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Resistance Exercises Marvey D Velasquez, PT
Resistance Exercises
Marvey D Velasquez, PT

Muscle Performance

Capacity of the muscle to do work (force vs. distance)

Affected by:

Morphological qualities of muscles

Neurological

Biochemical

Biomechanical

Metabolic

Cardiopulmonary

Cognitive

emotional

• Neurological • Biochemical • Biomechanical • Metabolic • Cardiopulmonary • Cognitive • emotional
• Neurological • Biochemical • Biomechanical • Metabolic • Cardiopulmonary • Cognitive • emotional

Key Elements of Muscle Performance

Key Elements of Muscle Performance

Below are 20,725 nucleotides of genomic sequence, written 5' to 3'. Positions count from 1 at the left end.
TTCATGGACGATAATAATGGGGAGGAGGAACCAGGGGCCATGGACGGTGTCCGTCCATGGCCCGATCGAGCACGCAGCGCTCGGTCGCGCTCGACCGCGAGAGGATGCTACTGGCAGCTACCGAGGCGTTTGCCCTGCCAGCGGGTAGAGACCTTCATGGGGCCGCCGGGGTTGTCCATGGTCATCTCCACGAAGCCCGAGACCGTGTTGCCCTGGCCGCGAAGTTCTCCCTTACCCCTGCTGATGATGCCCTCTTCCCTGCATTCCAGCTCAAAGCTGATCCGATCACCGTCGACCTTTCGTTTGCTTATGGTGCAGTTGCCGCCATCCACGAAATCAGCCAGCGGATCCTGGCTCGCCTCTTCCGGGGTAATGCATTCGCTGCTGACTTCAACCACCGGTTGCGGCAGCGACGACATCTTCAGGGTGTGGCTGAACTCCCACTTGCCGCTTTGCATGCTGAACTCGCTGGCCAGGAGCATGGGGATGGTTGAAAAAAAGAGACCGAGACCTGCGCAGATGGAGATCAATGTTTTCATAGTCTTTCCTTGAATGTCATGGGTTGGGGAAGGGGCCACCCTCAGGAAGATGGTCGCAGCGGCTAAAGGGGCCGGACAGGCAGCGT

Key Elements of Muscle Performance
Key Elements of Muscle Performance
Key Elements of Muscle Performance
Key Elements of Muscle Performance
Key Elements of Muscle Performance

Resistance Exercise

Any form of active exercise in which

dynamic or static muscle contraction is

resisted by an outside force applied

manually or mechanically

Factors that affects resistance training

Underlying pathology

Extent and severity of muscle performance impairments

Presence of other deficits

Stage of tissue healing after injury or surgery

Patient’s age

Overall level of fitness Ability to cooperate and learn

Strength

ability of contractile tissue to produce tension and a resultant force based on the demands placed on the muscle.

greatest measurable force that can be exerted by a muscle

or muscle group to overcome resistance during a single maximum effort

Functional strength

ability of the neuromuscular system to produce, reduce, or control forces, contemplated or imposed, during functional activities, in a smooth, coordinated manner

Potential Benefits of Resistance Training